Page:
The German Chancellor has issued a desperate plea for the remaining 27 member states to pull together as the beleaguered Brussels bloc comes to terms with the June 23 referendum.
Mrs Merkel said: “First of all, we’re waiting for the UK to trigger its exit from the European Union.
“That’s altogether a deep cut for the European Union, but we met as 27 member states in Bratislava [a previous European summit] and said that we want to work more intensively with one another.”
She also confirmed there would be no pre-negotiations with Britain before Theresa May invokes Article 50, which the Prime Minister has promised to do before March 2017.
But there are fears the remaining EU nations may find a way to pull together to prevent Britain “cherry picking” prime economic deals with individual member states once the Brexit wheels roll into motion.
EU nations fear economic offers from Britain could set countries against each other in a way that could potentially lead to the total destruction of the Union.
One senior EU official said the 27 remaining nations look set to present Mrs May’s diplomatic team with a united front.
The source said: “There”s a surprising degree of consensus.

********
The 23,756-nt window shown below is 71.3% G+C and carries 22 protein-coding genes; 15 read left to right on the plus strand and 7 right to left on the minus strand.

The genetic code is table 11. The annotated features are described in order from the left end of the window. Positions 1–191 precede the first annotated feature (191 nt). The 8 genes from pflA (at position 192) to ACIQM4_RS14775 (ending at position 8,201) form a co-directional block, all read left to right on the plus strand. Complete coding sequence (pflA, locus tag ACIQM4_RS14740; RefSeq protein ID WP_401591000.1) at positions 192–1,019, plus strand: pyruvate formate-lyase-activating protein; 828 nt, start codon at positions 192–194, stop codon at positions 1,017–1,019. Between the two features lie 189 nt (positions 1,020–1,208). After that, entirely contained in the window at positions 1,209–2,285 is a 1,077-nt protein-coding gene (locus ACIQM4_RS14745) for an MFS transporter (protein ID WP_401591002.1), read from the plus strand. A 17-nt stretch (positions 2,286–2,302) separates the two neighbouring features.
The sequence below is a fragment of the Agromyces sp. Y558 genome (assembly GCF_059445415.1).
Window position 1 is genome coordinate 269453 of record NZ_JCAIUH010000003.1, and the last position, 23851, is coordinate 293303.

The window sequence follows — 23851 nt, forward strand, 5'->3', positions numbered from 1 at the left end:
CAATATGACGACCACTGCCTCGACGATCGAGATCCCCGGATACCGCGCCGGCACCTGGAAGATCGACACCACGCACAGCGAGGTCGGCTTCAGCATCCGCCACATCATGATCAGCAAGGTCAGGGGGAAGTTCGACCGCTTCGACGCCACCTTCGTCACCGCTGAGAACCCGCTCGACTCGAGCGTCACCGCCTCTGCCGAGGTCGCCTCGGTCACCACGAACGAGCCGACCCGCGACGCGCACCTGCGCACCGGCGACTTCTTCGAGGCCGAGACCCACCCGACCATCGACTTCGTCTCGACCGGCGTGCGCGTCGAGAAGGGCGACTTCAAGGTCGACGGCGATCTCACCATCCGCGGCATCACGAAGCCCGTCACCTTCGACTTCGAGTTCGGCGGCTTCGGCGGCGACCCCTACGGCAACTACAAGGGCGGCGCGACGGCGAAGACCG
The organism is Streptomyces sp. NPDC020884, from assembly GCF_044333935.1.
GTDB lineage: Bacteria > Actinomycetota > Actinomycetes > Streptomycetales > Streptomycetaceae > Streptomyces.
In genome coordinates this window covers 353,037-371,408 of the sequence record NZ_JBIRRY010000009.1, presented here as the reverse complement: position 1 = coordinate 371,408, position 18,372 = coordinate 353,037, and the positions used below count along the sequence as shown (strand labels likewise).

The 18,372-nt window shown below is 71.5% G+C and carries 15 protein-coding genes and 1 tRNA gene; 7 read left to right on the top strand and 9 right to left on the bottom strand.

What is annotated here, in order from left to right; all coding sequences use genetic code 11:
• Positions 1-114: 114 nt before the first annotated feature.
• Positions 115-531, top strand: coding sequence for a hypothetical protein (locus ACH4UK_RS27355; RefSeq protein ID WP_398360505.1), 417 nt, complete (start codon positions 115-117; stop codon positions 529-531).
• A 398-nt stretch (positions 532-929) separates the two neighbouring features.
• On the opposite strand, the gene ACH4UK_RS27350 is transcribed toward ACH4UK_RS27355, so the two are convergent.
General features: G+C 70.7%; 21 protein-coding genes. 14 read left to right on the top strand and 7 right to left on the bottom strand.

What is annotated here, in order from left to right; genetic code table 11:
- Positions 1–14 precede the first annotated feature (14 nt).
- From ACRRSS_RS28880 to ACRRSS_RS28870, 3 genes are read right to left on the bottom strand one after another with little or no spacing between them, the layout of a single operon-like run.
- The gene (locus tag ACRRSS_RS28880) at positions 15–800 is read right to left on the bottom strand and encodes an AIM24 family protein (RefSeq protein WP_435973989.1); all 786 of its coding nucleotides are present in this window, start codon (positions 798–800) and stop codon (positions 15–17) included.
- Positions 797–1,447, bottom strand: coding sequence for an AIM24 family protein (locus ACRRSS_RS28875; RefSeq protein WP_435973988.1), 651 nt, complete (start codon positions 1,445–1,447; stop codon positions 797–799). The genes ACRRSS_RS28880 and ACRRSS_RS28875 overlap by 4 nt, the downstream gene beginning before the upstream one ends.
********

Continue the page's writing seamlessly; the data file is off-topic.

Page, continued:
“No one wants to give the Brits an opening.”
The member states are keen to show Britain, and other countries tempted to leave the Brussels club, that the benefits of the common market outweigh the positives of independence.
They are also hoping to show those economic benefits would not be available to those unwilling to accept the EU’s free migration terms.
The EU source added: “What we to do is anticipate what May will ask for and prepare for it, from now.”
But any hopes of complete unity could prove to be far fetched, as deep divisions opened up during the recent Bratislava summit.
Donald Tusk was forced to step in to plead for cohesion as Luxembourg’s foreign minister called for Hungary to be thrown out of the Union for reportedly treating asylum seekers “worse than wild animals”.
Hungary then shot back with a stinging criticism of Luxembourg’s tax-haven status.
Mr Tusk said: “We have to assure our citizens that we have learned the lesson from Brexit and we are able to bring back stability and a sense of security and effective protection.”